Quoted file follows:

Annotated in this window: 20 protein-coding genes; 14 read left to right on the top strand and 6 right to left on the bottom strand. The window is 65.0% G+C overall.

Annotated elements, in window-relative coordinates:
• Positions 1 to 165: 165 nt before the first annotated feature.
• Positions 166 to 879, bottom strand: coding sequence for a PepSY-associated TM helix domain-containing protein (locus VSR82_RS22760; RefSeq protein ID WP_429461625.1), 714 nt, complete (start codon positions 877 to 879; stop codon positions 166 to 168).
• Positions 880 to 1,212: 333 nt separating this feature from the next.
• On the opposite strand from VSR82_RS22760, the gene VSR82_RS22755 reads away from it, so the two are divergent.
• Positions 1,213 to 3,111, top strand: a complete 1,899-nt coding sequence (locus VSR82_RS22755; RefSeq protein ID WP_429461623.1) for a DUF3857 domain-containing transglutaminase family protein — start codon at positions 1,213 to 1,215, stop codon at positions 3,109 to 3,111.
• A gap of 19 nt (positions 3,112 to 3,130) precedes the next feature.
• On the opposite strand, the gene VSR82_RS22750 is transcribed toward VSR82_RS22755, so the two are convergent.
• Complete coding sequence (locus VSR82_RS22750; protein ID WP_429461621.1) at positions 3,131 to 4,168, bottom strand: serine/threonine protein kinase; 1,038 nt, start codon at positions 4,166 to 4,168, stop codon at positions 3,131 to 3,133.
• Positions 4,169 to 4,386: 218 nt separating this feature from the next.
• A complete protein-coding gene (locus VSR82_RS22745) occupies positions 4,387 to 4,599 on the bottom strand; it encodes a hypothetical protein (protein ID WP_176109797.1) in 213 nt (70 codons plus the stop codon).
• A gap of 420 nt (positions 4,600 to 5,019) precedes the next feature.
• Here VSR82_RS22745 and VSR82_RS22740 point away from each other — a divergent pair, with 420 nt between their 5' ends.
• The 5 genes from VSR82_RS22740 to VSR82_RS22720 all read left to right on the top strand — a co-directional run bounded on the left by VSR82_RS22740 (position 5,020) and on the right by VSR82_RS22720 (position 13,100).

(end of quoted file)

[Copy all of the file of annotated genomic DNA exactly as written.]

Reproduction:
Annotated in this window: 20 protein-coding genes; 14 read left to right on the top strand and 6 right to left on the bottom strand. The window is 65.0% G+C overall.

Annotated elements, in window-relative coordinates:
• Positions 1 to 165: 165 nt before the first annotated feature.
• Positions 166 to 879, bottom strand: coding sequence for a PepSY-associated TM helix domain-containing protein (locus VSR82_RS22760; RefSeq protein ID WP_429461625.1), 714 nt, complete (start codon positions 877 to 879; stop codon positions 166 to 168).
• Positions 880 to 1,212: 333 nt separating this feature from the next.
• On the opposite strand from VSR82_RS22760, the gene VSR82_RS22755 reads away from it, so the two are divergent.
• Positions 1,213 to 3,111, top strand: a complete 1,899-nt coding sequence (locus VSR82_RS22755; RefSeq protein ID WP_429461623.1) for a DUF3857 domain-containing transglutaminase family protein — start codon at positions 1,213 to 1,215, stop codon at positions 3,109 to 3,111.
• A gap of 19 nt (positions 3,112 to 3,130) precedes the next feature.
• On the opposite strand, the gene VSR82_RS22750 is transcribed toward VSR82_RS22755, so the two are convergent.
• Complete coding sequence (locus VSR82_RS22750; protein ID WP_429461621.1) at positions 3,131 to 4,168, bottom strand: serine/threonine protein kinase; 1,038 nt, start codon at positions 4,166 to 4,168, stop codon at positions 3,131 to 3,133.
• Positions 4,169 to 4,386: 218 nt separating this feature from the next.
• A complete protein-coding gene (locus VSR82_RS22745) occupies positions 4,387 to 4,599 on the bottom strand; it encodes a hypothetical protein (protein ID WP_176109797.1) in 213 nt (70 codons plus the stop codon).
• A gap of 420 nt (positions 4,600 to 5,019) precedes the next feature.
• Here VSR82_RS22745 and VSR82_RS22740 point away from each other — a divergent pair, with 420 nt between their 5' ends.
• The 5 genes from VSR82_RS22740 to VSR82_RS22720 all read left to right on the top strand — a co-directional run bounded on the left by VSR82_RS22740 (position 5,020) and on the right by VSR82_RS22720 (position 13,100).